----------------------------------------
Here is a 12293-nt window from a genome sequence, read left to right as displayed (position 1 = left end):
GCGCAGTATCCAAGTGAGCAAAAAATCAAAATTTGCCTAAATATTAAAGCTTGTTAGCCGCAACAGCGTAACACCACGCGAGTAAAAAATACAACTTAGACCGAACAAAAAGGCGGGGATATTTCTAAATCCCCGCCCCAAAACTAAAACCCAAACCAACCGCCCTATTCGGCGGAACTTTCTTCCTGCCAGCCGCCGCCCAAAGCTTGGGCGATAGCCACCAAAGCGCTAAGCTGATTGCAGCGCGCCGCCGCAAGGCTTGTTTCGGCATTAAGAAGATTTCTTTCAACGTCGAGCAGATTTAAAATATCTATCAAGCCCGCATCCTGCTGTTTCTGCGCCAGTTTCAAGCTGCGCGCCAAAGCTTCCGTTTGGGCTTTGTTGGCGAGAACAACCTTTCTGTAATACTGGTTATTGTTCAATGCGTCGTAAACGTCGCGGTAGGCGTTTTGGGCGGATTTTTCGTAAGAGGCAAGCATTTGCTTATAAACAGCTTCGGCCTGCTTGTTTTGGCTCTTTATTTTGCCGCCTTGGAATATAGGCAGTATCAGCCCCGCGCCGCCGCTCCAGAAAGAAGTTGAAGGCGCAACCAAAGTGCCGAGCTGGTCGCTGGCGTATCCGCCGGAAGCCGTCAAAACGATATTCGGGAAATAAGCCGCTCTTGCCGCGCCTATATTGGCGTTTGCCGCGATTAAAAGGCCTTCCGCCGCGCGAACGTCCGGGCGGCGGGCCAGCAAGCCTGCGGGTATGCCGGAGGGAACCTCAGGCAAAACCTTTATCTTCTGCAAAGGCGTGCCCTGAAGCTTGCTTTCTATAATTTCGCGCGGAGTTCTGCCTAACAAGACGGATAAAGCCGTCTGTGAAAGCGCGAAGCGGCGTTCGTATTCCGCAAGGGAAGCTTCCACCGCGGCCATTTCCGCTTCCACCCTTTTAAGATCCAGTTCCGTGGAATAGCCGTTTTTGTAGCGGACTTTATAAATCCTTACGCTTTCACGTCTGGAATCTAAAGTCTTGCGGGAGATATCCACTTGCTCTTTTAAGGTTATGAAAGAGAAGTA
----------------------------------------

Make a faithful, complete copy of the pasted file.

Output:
Here is a 12293-nt window from a genome sequence, read left to right as displayed (position 1 = left end):
GCGCAGTATCCAAGTGAGCAAAAAATCAAAATTTGCCTAAATATTAAAGCTTGTTAGCCGCAACAGCGTAACACCACGCGAGTAAAAAATACAACTTAGACCGAACAAAAAGGCGGGGATATTTCTAAATCCCCGCCCCAAAACTAAAACCCAAACCAACCGCCCTATTCGGCGGAACTTTCTTCCTGCCAGCCGCCGCCCAAAGCTTGGGCGATAGCCACCAAAGCGCTAAGCTGATTGCAGCGCGCCGCCGCAAGGCTTGTTTCGGCATTAAGAAGATTTCTTTCAACGTCGAGCAGATTTAAAATATCTATCAAGCCCGCATCCTGCTGTTTCTGCGCCAGTTTCAAGCTGCGCGCCAAAGCTTCCGTTTGGGCTTTGTTGGCGAGAACAACCTTTCTGTAATACTGGTTATTGTTCAATGCGTCGTAAACGTCGCGGTAGGCGTTTTGGGCGGATTTTTCGTAAGAGGCAAGCATTTGCTTATAAACAGCTTCGGCCTGCTTGTTTTGGCTCTTTATTTTGCCGCCTTGGAATATAGGCAGTATCAGCCCCGCGCCGCCGCTCCAGAAAGAAGTTGAAGGCGCAACCAAAGTGCCGAGCTGGTCGCTGGCGTATCCGCCGGAAGCCGTCAAAACGATATTCGGGAAATAAGCCGCTCTTGCCGCGCCTATATTGGCGTTTGCCGCGATTAAAAGGCCTTCCGCCGCGCGAACGTCCGGGCGGCGGGCCAGCAAGCCTGCGGGTATGCCGGAGGGAACCTCAGGCAAAACCTTTATCTTCTGCAAAGGCGTGCCCTGAAGCTTGCTTTCTATAATTTCGCGCGGAGTTCTGCCTAACAAGACGGATAAAGCCGTCTGTGAAAGCGCGAAGCGGCGTTCGTATTCCGCAAGGGAAGCTTCCACCGCGGCCATTTCCGCTTCCACCCTTTTAAGATCCAGTTCCGTGGAATAGCCGTTTTTGTAGCGGACTTTATAAATCCTTACGCTTTCACGTCTGGAATCTAAAGTCTTGCGGGAGATATCCACTTGCTCTTTTAAGGTTATGAAAGAGAAGTA